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The different molecular forms of urine neutrophil gelatinase-associated lipocalin present in dogs with urinary diseases



Neutrophil gelatinase-associated lipocalin (NGAL) is a useful biomarker for the early prediction of renal diseases. NGAL may exist as monomer, dimer and/or NGAL/MMP-9 complex forms in humans. In this study, the existence of various forms of NGAL in urine (uNGAL) was determined and whether these forms are related to the different urinary diseases found in dogs is further discussed.


Eighty-one urine samples from dogs with different forms of renal disease (41), pyuria (19) and a number of non-renal related diseases (10), as well as healthy dogs (11), were collected. uNGAL concentrations and their molecular forms in dogs were measured by ELISA and Western blot analysis, respectively. The uNGAL concentrations of dogs with pyuria (median: 15.35 ng/mL) were significantly higher than those of the healthy control animals (median: 3.92 ng/mL) (p < 0.01), but lower than those of dogs with renal diseases (median: 23.77 ng/mL). Each NGAL molecular form could be detected in dog urine. In particular, monomer was detected more frequently in patients with renal disease than those with non-renal diseases; while the dimer form appeared in a significantly higher percentage of cases with pyuria compared to those without pyuria. The NGAL/MMP-9 complex was found to exist not only in the patients with cystitis, but also in the cases with renal injury.


Different molecular forms of uNGAL can indicate different origins of the urinary abnormalities. Determining the molecular forms of uNGAL present in diseased dogs may provide clinical workers with a tool that will help the early and more precise detection of different urinary diseases.


Neutrophil gelatinase-associated lipocalin (NGAL) is a glycoprotein belonging to the lipocalin family with a size of about 25 kDa [1]. NGAL is not only expressed by neutrophils but also expressed in a variety of other tissues, including non-neoplastic breast tissue, kidneys, liver, lungs, intestines, bone marrow, adipose tissue and macrophages [2]-[5]. Normally, renal NGAL is filtered via the glomerulus and then reabsorbed by the proximal tubular epithelial cells. However, when the kidneys are damaged, there is increased NGAL expression together with decreased NGAL re-absorption and these contribute to an increased NGAL concentration in both serum and urine [6]-[8].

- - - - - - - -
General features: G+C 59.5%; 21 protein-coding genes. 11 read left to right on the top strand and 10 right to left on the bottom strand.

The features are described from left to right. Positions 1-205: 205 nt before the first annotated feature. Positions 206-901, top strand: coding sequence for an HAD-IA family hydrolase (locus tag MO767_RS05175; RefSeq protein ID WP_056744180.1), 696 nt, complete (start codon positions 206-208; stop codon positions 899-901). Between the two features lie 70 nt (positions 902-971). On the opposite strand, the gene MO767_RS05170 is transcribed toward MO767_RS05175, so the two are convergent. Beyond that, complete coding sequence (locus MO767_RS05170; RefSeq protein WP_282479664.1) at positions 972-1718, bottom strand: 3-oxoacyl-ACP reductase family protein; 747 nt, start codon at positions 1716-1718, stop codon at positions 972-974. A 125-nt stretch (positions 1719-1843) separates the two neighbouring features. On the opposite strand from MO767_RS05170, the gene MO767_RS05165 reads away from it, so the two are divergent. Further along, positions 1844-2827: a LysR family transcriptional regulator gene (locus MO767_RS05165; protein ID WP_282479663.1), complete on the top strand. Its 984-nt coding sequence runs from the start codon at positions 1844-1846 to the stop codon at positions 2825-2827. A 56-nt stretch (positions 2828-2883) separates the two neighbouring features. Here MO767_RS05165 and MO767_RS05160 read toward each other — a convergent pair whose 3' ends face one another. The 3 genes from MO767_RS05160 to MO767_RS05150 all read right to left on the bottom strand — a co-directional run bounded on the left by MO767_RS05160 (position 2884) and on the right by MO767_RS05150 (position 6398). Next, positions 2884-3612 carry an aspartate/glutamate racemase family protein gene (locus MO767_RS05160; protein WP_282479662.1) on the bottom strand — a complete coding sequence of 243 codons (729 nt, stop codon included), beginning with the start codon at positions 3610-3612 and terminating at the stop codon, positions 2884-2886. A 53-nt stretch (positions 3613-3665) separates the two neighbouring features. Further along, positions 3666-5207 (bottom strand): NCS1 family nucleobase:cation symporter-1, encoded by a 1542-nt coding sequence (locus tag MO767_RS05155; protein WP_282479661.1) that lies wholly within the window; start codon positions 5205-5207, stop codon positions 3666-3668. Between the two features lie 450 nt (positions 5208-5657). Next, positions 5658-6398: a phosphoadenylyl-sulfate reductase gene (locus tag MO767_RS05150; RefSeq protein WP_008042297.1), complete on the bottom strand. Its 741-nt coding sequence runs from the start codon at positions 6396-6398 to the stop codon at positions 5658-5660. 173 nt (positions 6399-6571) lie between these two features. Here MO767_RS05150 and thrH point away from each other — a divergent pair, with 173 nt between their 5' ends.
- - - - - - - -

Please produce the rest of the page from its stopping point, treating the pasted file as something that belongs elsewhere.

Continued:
Changes in concentrations of NGAL in both serum and urine have been proved to immediately reflect renal injury as early as 2 h after cardiac surgery [9],[10]. Moreover, these biomarkers are also considered to be good prognostic indicators for acute kidney injury (AKI) [11]-[14] and various forms of chronic kidney diseases [15],[16]. Similarly, in veterinary studies, uNGAL has been proved to be an important biomarker for dogs with different urinary diseases [10],[17]-[20].

It has been noticed that various NGAL protein forms can be detected when they are differentiated using sodium dodecyl sulfate polyacrylamide gel electrophoresis (SDS-PAGE) followed by Western blotting. NGAL monomer, with a size of approximately 25 kDa, can be observed using reducing SDS-PAGE, while NGAL dimer, with a size of approximately 45 kDa, can be detected using non-reducing SDS-PAGE [21],[22]. Furthermore, a heterodimer complex with a size of 135 kDa, where NGAL is covalently conjugated with MMP-9, can also be detected [23]. Previous studies have shown that NGAL, when secreted from neutrophils, occurs as both the 45 kDa dimer and as the 25 kDa monomer, but with the dimer being the major NGAL form. Nevertheless, under cytokine stimulation, the 25 kDa monomer form of NGAL was found to be the predominantly expressed form in the human kidney epithelial cells [24].

An increase in certain forms of uNGAL might suggest the occurrence of different diseases. For instance, increased amounts of the monomeric form of NGAL have been found in urine of human patients with AKI after cardiac surgery, while a higher proportion of NGAL dimer has been noted in human patients with urinary tract inflammation (UTI) [24]. Moreover, the NGAL/MMP- 9 complex have also been detected in a variety of tumor tissues and when humans are suffering from acute cystitis [24]-[26].